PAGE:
Umbrella vs Limited

When starting life as a contractor, one of the biggest decisions you face is how to structure your finances and how you’ll get paid. If you want to stay compliant, there are two clear choices – either operating through your own limited company or through an umbrella company and there are pros and cons to consider with both options. Both are perfectly legitimate and compliant, as long as they are operated in the right way.

Umbrella Company

This is essentially where you become an employee of the umbrella company and therefore you are subjected to PAYE tax and national insurance (employee’s and employer’s), as well as a fee charged by the umbrella itself.

You would be asked to submit time sheets to your agency or the umbrella company, who then deal with invoicing your agency or the end client for the work you have undertaken for them, collecting the cash and passing it on to you, having deducted the relevant tax and fees.

On average, with an umbrella, you are likely to take home around 65% of the contract’s value.

However, the option to go through an umbrella company is more simple than using a limited company – you simply submit your time sheet and expense details, then when you are paid, the tax and national insurance is already deducted.

Limited Company

With a limited company arrangement, it is the company itself that invoices the agency or end client and receives payment. You will be a director and shareholder of the company and as such will control it and will be entitled to receive a salary and dividends (a share of the profits) from the company.

The initial step is to have a company formed (incorporated) and then arrange for its own bank account to be set up (a must), all of which we would be able to assist you with.

The company itself is a separate legal entity from yourself. As a director of the company, you are responsible for all company related matters such as invoicing, maintaining the bookkeeping records, determining what you take out of the company as remuneration, and accounting for tax. The company’s details are also held on public record at Companies House. However, these aspects can substantially be handled by your accountant.

The contract you have with either the agency or the end client will then be in your company’s name as opposed to your personal name.

Under a limited company, your take home pay would be at least 80% of the contract’s value so do would earn more money through this option. This is because:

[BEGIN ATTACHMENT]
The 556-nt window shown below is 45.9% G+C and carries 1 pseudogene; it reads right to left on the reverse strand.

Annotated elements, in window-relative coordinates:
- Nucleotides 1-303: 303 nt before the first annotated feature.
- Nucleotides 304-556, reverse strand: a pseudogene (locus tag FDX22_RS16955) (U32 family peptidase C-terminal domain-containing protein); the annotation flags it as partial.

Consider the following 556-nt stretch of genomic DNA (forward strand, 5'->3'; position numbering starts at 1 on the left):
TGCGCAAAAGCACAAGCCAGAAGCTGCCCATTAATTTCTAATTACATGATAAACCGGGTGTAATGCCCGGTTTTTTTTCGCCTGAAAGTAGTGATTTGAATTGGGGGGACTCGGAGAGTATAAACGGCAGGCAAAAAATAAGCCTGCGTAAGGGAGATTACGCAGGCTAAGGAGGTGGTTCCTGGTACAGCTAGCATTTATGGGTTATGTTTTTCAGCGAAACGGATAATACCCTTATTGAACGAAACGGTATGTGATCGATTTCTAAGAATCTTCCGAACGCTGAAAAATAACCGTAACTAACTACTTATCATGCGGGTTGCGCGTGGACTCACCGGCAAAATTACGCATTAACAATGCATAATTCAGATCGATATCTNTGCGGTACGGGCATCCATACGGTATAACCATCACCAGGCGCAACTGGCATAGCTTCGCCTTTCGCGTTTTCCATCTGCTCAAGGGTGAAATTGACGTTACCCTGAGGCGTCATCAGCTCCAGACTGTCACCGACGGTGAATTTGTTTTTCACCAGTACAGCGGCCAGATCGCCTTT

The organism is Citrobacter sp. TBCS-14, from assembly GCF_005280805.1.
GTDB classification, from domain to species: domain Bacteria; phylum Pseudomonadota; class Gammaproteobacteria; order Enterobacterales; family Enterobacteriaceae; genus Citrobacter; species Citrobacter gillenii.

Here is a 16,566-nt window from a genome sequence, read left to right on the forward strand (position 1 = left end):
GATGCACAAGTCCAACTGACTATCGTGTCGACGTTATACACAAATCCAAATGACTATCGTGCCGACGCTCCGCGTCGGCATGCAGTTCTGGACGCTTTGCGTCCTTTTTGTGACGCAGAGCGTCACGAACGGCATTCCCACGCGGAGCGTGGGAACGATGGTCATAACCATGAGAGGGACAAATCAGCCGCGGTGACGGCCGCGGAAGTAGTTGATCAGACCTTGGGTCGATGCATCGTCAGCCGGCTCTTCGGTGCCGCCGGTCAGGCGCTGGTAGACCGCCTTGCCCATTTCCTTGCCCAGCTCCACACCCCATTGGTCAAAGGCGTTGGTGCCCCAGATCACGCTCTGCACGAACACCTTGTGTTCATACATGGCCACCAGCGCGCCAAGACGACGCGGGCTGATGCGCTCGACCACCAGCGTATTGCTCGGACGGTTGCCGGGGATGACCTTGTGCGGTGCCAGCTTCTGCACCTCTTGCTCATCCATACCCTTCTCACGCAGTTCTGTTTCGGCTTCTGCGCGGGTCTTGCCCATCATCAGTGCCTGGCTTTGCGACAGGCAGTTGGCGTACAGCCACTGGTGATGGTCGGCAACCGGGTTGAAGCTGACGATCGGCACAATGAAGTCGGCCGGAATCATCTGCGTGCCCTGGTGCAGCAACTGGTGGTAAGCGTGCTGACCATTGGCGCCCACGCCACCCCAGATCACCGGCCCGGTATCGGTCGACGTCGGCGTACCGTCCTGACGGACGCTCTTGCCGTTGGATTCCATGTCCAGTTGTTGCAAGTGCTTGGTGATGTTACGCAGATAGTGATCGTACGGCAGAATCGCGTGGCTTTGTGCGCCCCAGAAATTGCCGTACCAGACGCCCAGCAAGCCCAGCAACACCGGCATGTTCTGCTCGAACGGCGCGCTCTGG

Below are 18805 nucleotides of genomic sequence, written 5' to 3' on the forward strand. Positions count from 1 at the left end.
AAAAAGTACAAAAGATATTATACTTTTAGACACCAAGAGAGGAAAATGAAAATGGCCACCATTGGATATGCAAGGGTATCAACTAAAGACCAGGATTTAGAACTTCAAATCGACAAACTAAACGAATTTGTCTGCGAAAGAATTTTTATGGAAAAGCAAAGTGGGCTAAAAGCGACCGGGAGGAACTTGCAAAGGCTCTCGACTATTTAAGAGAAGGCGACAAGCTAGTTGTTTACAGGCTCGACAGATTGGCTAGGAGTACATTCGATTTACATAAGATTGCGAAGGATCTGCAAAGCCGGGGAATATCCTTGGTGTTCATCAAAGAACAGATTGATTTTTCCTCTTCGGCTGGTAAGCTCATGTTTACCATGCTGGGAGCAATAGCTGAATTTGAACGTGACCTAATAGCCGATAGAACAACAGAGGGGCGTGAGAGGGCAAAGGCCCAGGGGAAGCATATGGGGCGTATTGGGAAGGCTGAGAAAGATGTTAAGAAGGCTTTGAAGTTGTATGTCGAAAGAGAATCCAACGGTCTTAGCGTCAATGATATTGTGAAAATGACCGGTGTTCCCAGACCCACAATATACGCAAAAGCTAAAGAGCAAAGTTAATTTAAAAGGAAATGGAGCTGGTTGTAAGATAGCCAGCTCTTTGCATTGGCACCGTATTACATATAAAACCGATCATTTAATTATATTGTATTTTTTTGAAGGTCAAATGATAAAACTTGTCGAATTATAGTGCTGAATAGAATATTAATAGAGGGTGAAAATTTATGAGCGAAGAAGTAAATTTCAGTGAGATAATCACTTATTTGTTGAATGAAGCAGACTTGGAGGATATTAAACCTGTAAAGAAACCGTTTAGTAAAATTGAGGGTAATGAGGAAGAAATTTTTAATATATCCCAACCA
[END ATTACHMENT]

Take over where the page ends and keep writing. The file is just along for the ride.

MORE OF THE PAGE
• You can receive income as a mixture of salary and dividends, the latter of which do not attract national insurance
  • You can claim a wider range of expenses against your income
  • You can account for VAT under the flat rate scheme, which for contractors normally adds a few percent to the take home value
  • You control how and when you invoice your client or agency

So, the biggest benefit of having a limited company is that you pay less tax and national insurance. Other benefits include a separation of liability between yourself and the company and a more professional image.

Whilst there is an element of additional work required as director, using an experienced contractor accountant will take all of this hassle away. You should receive a clear explanation of your responsibilities and the tax you’ll pay and the fees are no higher than those charged by an umbrella company anyway. You’ll need to keep a few records, but with an online system this should only take around 15 minutes per month, including the invoicing of clients.

Which option is best for me?

For tax-efficiency, greater take-home pay and from a control perspective, the best option for most contractors is nearly always a limited company.

However, if you are only contracting for a short period of time (say 3 months or less) before going back into full-time employment, or your daily rate relatively low, an umbrella solution may be advisable. To ensure you can maximise the advantages of using a limited company, the impact of IR35 legislation also may be a consideration (click on the link for more info on IR35).

Everyone’s circumstances are different. We are able to offer impartial advice and to assist with all your company, accountancy and taxation needs, so please contact us for more information.

Posted by Beth Hogg